Peace, Blessings, and Prosperity.


12 comments on ““The Help” Made Me Uneasy …

  1. I have not read the book. Should one read the book before going to see the movie?


    • That’s A good question, with a complicated answer (lol). I would say YES, because the book was great (although problematic for other reasons). BUT if you read first it’s kinda like being lied to, and a lot in the movie didn’t make sense bc they left out the background. I would say NO just for that same reason: apparently ignorance is bliss, according to all the rave reviews it is receiving (lol).

      Sent from my iPad


  2. Hi! I stumbled upon your blog because I just saw the movie and had to google “what was the sore on hilly’s mouth?” Your blog came up first in google. Haha….I see that you were wondering too. I thought that sore came on her lip because of the extreme stress she was under but it should have been addressed. It made me wonder if it was addressed in a deleted scene which may be seen on the dvd when it comes out.
    Thanks for your review of the movie.


  3. I think that with the “sore” the author implied that she has herpes or AIDS. She was so worried about what she could catch from black people that she cause one of the worst illnesses of all.

    Liked by 1 person

  4. Ok thank you bringing up bc I took as she “caught” from Minny.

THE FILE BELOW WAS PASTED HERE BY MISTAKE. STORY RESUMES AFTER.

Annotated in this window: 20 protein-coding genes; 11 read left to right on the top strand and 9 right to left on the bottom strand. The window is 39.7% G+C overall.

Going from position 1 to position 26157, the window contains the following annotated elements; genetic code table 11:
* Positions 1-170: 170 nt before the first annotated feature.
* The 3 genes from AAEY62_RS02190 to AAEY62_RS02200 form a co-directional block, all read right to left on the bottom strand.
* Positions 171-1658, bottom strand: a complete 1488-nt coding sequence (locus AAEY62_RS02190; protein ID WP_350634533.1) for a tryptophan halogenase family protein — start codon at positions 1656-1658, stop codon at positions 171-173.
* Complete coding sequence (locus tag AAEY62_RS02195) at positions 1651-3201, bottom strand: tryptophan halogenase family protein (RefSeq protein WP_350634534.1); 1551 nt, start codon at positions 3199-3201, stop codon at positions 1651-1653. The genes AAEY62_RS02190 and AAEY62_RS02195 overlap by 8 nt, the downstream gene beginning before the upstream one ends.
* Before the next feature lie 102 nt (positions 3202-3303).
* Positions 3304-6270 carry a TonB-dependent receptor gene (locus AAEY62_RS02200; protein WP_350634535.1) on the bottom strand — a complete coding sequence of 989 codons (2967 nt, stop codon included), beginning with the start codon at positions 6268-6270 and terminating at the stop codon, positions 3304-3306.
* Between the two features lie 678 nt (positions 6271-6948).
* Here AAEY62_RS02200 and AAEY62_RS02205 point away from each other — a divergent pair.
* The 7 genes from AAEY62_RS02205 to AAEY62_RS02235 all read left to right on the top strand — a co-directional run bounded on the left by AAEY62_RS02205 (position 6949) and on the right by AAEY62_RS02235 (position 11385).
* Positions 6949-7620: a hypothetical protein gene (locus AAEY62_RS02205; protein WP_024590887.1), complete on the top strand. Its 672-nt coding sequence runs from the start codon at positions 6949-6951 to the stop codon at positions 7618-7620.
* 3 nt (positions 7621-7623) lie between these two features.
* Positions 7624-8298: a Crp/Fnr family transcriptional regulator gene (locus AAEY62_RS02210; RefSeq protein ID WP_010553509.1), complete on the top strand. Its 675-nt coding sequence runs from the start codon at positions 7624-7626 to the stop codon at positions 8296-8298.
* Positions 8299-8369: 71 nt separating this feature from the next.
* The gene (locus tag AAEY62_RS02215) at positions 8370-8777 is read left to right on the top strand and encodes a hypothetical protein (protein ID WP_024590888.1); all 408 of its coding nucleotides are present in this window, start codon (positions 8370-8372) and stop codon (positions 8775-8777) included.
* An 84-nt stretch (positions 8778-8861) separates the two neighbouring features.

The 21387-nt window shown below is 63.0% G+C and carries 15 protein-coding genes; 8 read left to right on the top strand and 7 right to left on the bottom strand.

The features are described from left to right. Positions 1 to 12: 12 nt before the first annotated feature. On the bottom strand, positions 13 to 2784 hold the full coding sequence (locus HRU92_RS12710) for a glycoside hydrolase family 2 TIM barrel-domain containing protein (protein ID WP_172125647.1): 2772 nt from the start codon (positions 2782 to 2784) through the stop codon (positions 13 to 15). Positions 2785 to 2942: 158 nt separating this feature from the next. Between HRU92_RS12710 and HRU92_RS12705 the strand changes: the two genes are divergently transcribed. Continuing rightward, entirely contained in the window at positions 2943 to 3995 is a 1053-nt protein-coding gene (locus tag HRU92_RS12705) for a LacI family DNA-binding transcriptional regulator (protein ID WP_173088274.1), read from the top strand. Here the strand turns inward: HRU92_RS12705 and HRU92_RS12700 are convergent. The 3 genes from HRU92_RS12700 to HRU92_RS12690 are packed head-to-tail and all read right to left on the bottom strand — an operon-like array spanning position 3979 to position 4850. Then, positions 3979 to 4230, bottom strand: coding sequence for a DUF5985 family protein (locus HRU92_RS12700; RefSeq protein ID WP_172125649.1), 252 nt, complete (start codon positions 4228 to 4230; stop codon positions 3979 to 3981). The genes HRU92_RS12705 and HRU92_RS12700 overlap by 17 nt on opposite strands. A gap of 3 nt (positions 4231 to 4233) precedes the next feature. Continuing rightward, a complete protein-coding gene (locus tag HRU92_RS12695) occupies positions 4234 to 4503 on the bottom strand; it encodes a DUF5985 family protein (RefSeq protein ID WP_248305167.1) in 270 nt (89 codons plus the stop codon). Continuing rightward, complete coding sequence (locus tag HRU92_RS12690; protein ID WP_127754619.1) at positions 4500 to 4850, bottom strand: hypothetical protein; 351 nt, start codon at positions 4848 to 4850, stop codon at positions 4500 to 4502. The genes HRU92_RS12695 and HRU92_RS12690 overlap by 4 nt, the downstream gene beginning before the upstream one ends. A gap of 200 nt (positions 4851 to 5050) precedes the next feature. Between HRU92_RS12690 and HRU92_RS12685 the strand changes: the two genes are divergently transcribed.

5. I actually took it as some sort of infection. After all, she did eat feces, and no matter the race, feces are waste material, ridden with bacteria, so it’s natural for people to catch infections if they eat such a thing. I don’t see anything uneasy or racial about it. Granted, I went to pre-med, studied biology, chemistry and worked at a blood bank, so maybe I’m more familiar with diseases and it’s causes than normal people. But almsot everyone who I know that have watched the movie thought she caught it from eating feces, not because it was a “black person’s” feces.


    • Fern, thanks for reading–always glad to have more feedback! I pose this question to you: During the focal time of “The Help,” there were many laws against Black/White social interactions. For instance, many whites refused to touch hands with a Black person (i.e., change on the counter rather than contact with another person); what diseases were possible from such contact that could possibly lead to such fear/treatment? This movie kept in line with the times and it hyped up that fear that she caught a particular disease because Minne was Black, imo.


  6. I didn’t read the book but I gathered from the film that Hilly acquired the cold sore from the stress of trying to prevent everyone from finding out that she was the one who had eaten the poo pie in the publication.


  7. So i’m writing 2017. Have we figured where the sore came from ?


  8. There was no way the feces had anything to do with the sore because Skeeter published the novel weeks later. Considering Skeeter’s mother says “before we all catch one those disgusting things on our lips”, it’s definitely a communicable disease. It’s most probably a symptom of Herpes, which also implies that either Hilly or her husband were having an extramarital affair. And I’m at work why am I writing this